Where is the Pound really heading to?

One of the biggest questions is everyone’s mind nowadays is where is the pound heading to.

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One of the biggest questions is everyone’s mind nowadays is where is the pound heading to.  Does this mean things will definitely go down this route that I envision? Absolutely not. When it comes to economics, politics and foreign exchange rates (all closely tied) no one really knows what’s coming

What will make or break the pound?

The thing that will make the pound make, or break, is whether a Brexit agreement will be formed in the coming months, before the people, the EU, and the market will reach a definite conclusion that there is no agreement (i.e. a hard Brexit). Will any agreement of an orderly Brexit will bring back confidence to the pound? Probably not, but once an agreement has been reached, it is likely that the downslide of the pound will stop (but not sure going to recover its rates).

What are the chances of an agreement taking place?

The EU’s stances on the Brexit negotiation were very rigid right from the beginning, and it doesn’t seem, or at least not reflected back to the media, that these stances have changed over the course of the year. The EU is well aware of the fact a hard Brexit will be devastating to the British economy, and they will make the best out of the situation (which is ill-favored to them, to begin with, because the EU would have been better off with the UK). The disarray and fear rising in the UK will only refuel the flames, it is now more apparent than ever than that the EU will essentially decide on the state of the economy in the UK for the next 5-10 years at least.

Where should be pound be heading to in each scenario?

  • If a deal is made by October, it passes and regarded as a good deal for the British economy, the Sterling may jump 5-7% back to the 1.20’s (against the Euro).
  • If a deal is made by October, passes but it is seen as the kind of deal that May was forced into complying with and is not favorable enough with the economy, we are seeing the 1.15-1.18 range as fit (pretty much where it’s been at over the past few months).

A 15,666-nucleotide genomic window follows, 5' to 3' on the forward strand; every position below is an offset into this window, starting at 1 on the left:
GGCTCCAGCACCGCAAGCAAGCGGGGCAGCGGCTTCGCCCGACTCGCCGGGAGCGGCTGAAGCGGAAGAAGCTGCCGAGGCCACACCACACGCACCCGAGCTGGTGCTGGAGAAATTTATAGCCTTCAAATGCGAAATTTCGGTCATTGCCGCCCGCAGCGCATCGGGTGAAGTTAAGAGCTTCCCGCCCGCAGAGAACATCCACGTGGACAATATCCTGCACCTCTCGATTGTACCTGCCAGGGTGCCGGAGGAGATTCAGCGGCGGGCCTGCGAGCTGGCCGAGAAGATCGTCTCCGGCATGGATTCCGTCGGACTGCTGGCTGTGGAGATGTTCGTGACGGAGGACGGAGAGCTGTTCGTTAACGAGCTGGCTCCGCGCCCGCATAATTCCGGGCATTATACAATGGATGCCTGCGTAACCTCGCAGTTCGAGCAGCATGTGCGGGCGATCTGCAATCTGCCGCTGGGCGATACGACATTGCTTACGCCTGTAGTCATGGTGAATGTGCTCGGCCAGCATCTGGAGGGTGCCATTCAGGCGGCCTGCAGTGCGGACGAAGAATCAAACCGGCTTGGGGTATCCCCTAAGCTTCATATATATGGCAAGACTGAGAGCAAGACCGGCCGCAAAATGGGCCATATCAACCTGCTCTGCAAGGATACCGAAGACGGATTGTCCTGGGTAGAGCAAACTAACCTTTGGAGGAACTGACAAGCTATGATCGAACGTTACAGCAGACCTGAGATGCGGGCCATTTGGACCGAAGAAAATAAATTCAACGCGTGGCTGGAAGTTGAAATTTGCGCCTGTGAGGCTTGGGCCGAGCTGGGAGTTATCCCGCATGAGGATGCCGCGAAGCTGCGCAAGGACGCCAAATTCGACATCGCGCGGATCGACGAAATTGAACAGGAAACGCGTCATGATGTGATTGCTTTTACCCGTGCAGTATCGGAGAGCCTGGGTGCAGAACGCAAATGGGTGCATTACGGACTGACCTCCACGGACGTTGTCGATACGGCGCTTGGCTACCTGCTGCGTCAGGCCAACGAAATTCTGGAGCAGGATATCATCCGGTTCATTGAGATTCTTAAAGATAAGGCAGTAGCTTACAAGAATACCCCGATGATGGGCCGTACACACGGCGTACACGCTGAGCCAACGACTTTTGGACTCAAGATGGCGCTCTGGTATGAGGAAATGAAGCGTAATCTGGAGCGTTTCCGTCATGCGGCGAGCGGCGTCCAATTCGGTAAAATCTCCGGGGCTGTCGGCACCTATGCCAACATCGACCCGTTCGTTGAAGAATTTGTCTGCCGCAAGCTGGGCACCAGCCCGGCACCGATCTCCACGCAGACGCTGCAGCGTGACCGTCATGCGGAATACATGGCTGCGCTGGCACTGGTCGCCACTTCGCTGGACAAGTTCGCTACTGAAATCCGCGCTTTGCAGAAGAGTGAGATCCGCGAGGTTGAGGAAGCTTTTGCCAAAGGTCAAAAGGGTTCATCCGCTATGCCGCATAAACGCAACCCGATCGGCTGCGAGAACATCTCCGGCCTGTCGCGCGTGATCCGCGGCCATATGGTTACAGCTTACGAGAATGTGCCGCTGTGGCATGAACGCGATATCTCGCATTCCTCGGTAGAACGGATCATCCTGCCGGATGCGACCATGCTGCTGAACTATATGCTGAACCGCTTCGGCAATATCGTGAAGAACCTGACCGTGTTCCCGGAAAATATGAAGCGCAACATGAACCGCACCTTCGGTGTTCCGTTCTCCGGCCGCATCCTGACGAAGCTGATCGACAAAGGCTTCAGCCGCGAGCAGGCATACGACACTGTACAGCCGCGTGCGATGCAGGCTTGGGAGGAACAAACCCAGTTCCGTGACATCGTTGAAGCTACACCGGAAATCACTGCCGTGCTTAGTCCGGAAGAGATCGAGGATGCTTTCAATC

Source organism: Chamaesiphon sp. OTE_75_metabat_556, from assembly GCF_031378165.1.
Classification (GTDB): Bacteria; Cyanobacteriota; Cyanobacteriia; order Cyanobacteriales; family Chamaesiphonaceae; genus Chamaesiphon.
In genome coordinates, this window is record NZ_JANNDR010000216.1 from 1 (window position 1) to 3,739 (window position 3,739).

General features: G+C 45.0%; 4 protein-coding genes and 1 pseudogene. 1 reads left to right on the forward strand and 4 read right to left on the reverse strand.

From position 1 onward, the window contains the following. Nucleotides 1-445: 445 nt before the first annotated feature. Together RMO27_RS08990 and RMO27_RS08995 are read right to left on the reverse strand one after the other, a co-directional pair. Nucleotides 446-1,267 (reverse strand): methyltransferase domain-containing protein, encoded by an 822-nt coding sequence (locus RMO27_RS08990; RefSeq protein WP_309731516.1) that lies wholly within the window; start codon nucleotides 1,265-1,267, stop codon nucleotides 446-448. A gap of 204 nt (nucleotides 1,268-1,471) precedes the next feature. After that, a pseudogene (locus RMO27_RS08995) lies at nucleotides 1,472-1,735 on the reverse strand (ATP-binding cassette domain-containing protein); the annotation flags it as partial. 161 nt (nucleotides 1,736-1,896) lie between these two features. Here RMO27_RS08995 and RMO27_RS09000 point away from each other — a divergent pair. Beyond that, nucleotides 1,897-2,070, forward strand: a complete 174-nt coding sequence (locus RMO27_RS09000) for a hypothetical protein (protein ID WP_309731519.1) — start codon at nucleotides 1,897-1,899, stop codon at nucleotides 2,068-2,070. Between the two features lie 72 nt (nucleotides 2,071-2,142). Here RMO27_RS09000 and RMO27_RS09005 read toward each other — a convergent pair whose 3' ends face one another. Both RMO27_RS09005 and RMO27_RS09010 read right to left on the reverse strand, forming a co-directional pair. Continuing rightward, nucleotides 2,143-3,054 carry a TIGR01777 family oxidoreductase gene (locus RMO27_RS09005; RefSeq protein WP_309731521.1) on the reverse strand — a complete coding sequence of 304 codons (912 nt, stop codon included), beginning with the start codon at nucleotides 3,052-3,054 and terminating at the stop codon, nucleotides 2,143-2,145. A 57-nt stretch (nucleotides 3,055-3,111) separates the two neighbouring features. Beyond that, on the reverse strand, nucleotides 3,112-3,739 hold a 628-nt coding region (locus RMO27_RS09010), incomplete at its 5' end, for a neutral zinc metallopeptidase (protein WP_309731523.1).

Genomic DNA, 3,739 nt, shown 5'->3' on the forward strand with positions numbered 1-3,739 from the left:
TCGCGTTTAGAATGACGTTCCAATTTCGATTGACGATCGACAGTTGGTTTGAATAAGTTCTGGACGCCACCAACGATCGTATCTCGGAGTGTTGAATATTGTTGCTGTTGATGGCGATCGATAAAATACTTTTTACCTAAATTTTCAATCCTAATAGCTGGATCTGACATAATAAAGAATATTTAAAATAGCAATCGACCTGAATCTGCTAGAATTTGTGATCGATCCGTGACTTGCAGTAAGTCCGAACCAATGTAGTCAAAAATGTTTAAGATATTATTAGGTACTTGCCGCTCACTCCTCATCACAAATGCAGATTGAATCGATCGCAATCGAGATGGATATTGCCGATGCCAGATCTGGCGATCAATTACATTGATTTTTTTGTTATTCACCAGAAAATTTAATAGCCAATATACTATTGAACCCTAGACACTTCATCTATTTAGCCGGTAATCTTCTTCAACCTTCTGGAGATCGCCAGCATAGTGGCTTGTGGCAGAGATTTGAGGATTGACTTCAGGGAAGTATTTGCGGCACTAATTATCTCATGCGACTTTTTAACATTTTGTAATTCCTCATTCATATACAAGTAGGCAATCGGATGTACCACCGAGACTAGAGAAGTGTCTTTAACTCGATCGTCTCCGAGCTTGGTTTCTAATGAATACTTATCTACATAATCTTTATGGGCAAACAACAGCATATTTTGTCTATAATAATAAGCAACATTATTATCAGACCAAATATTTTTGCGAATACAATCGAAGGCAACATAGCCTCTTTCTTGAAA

• If a deal is made by October, but PM May is unable to pass it, it signals a “no-deal” and pound will shift below 1.10 against the Euro and may reach parity by year’s end.
  • If no deal is made by October, it signals a “no-deal” and pound will shift below 1.10 against the Euro and may reach parity by year’s end.

Out of these scenarios, there is almost no upside to the pound. Only if the best scene takes place we will be experiencing 5-7% increase, but in every other situation, the GBPEUR will either stay where it is now or decline. Hence, if you are considering exchanging your GBP to EUR and waiting for the “rates to improve”, we think it’s unrealistic. Better to pull the trigger now than to expect big hopes from a nation that voted “leave”.

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Costing the country: Britain’s finance curse

‘Finance curse’ sucks talent and investment from other industries, costing £67,500 per person over the course of two decades, say, researchers.

‘Finance curse’ sucks talent and investment from other industries, costing £67,500 per person over the course of two decades, say, researchers.

The UK has lost out on a “staggering” £4.5 trillion over the course of two decades because of an oversized financial sector, a new study has found. The “gravitational pull” of the City of London has damaged economic growth by sucking talent and investment from other productive uses such as manufacturing and research while inflating asset prices, particularly property, a paper from The Sheffield Political Economy Research Institute concluded. Between 1995 and 2015 this “finance curse” has lowered cumulative GDP by 14 percent compared to what it would have been with a leaner financial services sector, the researchers found.

Between 1995 and 2015 this “finance curse” has lowered cumulative GDP by 14 percent. They drew on previous academic studies from economists at the International Monetary Fund among others, who observed that as the level of credit to the private sector increases it generally boosts the economy as funds are allocated to people and businesses that need it.

According to the new research, the UK, which has a very large financial sector, has foregone a “staggering” £4.5 trillion of economic growth – equivalent to two and a half years of GDP or £67,500 per person.The researchers concede that the results are approximate and that further work is needed to confirm the size of this effect in the UK and its causes. Meanwhile, financial services firms reaped an estimated £400bn in excess profits.

These booming profits and salaries pushed up the relative value of the UK’s currency, making manufactured goods and agricultural products more expensive to overseas buyers. Because the price of those goods is set internationally some businesses in those sectors have become less competitive or even unviable. There are many different financing options available to real estate investors. If you are a business in need of finance, then you can consult Richard Butler Creagh at Henley Finance. Follow Richard Butler Creagh on Twitter and connect with Richard Butler Creagh on his Linkedin page here.